Monday, June 4, 2012

Remember O Goddess - Interview with Kim Jung Tae

Kim Jung Tae

As promised on Friday, here is my interview with "Remember O Goddess" lead, actor Kim Jung Tae. Well ok, I promised it would be during the weekend. I got busy. Sue me (please don't).

Kim Jung Tae should be a familiar face for all of you, as he can be seen in many hit films such as "SIU" or "The Apprehenders" (hard to pick two from that huge list) as well as dramas like "Bad Guy" and "Can't Lose" (among others). Those of you who watch variety shows probably know him well too.

Before this piece, let me remind you of my interview with the lovely lady who made this possible, director Yoon Jung Lee. Part 1 and Part 2.

Orion: What was it about "Remember O Goddess" that attracted you, despite it being an independent and potentially tough to make film?

Kim Jung Tae: I was captivated by the story of lost. Moreover, the director and the producer were all women. When I found out that both of them are married, it was too close to the first day of the shoot. ( I hope that my joke will go over in Greece.)

(Orion: I laughed a very loud Greek laugh when I read that. Yes, that joke would do well in Greece)

O: Most movie protagonists have some type of character or story to them which define how they behave and what kind of persons they are. Other characters and the interaction define that as well. When we meet "Kim Jin Young", he himself does not know who he is or what he should be like. Did this give you more freedom as an actor who had to portray this "clean slate" person or was it more challenging than usual to form his character?

KJ: It created a huge space for me. I feel more comfortable in the setting like that.

O: As an actor, do you find there are any major differences between working in mainstream, bigger films and an independent one?

KJ: I feel more responsible in an independent film. The condition of the production is not so easy. And it requires more energy to express many things in a short story. The biggest difference is that independent films need more implicative expression.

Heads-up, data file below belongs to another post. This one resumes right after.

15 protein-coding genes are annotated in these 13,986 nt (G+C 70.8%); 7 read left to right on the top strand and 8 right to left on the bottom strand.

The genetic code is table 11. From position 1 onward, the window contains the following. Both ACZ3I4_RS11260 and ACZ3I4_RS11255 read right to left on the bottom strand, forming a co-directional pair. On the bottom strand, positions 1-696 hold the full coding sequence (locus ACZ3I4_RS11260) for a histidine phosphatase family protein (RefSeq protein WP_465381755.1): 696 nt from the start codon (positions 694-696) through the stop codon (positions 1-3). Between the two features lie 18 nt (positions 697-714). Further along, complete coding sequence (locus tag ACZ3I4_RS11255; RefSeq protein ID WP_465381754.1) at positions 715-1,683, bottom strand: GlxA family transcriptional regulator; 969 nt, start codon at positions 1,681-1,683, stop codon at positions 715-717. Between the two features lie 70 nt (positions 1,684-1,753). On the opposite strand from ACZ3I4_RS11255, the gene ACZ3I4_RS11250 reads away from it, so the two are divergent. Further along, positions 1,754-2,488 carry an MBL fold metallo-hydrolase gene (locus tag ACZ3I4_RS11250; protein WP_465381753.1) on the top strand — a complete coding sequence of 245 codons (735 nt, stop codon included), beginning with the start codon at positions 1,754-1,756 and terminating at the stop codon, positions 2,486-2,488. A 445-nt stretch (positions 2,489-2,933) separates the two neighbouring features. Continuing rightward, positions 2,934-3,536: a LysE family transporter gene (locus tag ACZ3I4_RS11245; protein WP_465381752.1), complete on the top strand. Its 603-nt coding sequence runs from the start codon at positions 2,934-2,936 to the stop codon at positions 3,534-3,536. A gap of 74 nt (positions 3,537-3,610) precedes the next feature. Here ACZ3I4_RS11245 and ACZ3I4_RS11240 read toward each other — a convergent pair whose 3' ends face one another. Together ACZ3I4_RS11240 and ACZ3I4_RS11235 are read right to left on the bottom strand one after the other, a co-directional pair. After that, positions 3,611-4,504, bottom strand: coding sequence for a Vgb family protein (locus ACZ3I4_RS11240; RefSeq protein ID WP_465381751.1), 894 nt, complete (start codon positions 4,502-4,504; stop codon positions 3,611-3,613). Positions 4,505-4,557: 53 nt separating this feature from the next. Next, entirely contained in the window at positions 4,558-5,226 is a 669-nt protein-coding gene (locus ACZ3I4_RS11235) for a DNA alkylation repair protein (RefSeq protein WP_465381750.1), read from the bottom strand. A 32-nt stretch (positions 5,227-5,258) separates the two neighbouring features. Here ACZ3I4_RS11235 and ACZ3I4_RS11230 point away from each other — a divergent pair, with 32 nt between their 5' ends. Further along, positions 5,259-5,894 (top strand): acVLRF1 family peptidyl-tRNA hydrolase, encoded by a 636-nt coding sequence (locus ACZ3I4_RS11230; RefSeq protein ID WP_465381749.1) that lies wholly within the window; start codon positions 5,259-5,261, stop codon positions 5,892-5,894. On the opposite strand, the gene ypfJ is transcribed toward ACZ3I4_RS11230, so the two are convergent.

O: During your career, have you had much interaction with foreign fans beyond Southeast Asia? Are actors in Korea aware and informed about the foreign fandom and how does it feel to have so many people all over the globe admire persons and works which are mostly promoted for the local market?

KJ: Through twitter, I learned that I had a few Japanese and Southeast Asian fans. Haha. I reply to the fans who are located within 500 kilometers. It seems that international fans are growing not only for Korean films but also the whole culture. I hope that the international fan communities will become stronger so that more Korean films will be able to reach out to the larger audience.

O: My final question would be "Why". Why do you act? What is it about your work that makes it worthwhile?

KJ: In the first place, I began to act, recommended by my mother, no matter if I was talented or not. As I continued to act, I received more attention and compliments, so I naturally kept going. For me, acting is a fate. It’s the best method and equipment for me to live and understand life. It’s so natural to me, and it allows me to make money. I’m very grateful that I can act. I think that it’s rather individually important than socially meaningful.

O: Feel free to give me and my readers any comments or additional words. We're listening. Or rather, reading. We're paying attention anyway.

KJ: When I think of Greece, it first reminds me of Vangelis and Nana Mouskouri. Also the first play that I was in during my college was Greek tragedy. Actors learn about Greece when we study introductory acting. So, I am so happy that Greek audience is interested in us. Please let me know good Greek movies and supporting actors like me. I am very curious. Lastly, please keep following the progress of REMEMBER O GODDESS.

(Orion: Modern Greek cinema is unfortunately not good, but older Greek movies were lovely. Especially after WWII and with some nice pieces until late 1980s/early 90s. We had lovely comedy movies and actors back when movies were still black & white. The "Golden Sixties" had a lot to offer.)

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